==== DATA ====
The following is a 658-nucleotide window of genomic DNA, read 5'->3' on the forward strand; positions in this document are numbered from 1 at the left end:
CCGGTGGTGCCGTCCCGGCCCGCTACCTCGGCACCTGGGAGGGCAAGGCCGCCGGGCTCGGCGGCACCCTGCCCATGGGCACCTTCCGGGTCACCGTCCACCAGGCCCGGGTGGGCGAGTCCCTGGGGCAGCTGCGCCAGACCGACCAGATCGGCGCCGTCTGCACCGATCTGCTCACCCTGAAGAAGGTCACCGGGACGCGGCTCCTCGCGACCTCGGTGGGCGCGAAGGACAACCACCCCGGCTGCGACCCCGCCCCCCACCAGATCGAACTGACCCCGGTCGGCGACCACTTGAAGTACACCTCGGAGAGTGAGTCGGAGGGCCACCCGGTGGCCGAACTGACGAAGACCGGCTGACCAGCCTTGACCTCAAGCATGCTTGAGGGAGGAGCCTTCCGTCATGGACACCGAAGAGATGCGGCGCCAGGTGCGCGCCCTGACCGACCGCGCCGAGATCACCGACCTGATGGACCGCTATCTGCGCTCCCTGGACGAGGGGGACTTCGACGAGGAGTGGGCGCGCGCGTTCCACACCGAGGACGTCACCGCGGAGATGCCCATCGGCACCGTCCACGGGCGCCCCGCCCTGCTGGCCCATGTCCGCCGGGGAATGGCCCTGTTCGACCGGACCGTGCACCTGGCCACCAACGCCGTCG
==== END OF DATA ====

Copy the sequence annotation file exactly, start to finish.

The following is a 658-nucleotide window of genomic DNA, read 5'->3' on the forward strand; positions in this document are numbered from 1 at the left end:
CCGGTGGTGCCGTCCCGGCCCGCTACCTCGGCACCTGGGAGGGCAAGGCCGCCGGGCTCGGCGGCACCCTGCCCATGGGCACCTTCCGGGTCACCGTCCACCAGGCCCGGGTGGGCGAGTCCCTGGGGCAGCTGCGCCAGACCGACCAGATCGGCGCCGTCTGCACCGATCTGCTCACCCTGAAGAAGGTCACCGGGACGCGGCTCCTCGCGACCTCGGTGGGCGCGAAGGACAACCACCCCGGCTGCGACCCCGCCCCCCACCAGATCGAACTGACCCCGGTCGGCGACCACTTGAAGTACACCTCGGAGAGTGAGTCGGAGGGCCACCCGGTGGCCGAACTGACGAAGACCGGCTGACCAGCCTTGACCTCAAGCATGCTTGAGGGAGGAGCCTTCCGTCATGGACACCGAAGAGATGCGGCGCCAGGTGCGCGCCCTGACCGACCGCGCCGAGATCACCGACCTGATGGACCGCTATCTGCGCTCCCTGGACGAGGGGGACTTCGACGAGGAGTGGGCGCGCGCGTTCCACACCGAGGACGTCACCGCGGAGATGCCCATCGGCACCGTCCACGGGCGCCCCGCCCTGCTGGCCCATGTCCGCCGGGGAATGGCCCTGTTCGACCGGACCGTGCACCTGGCCACCAACGCCGTCG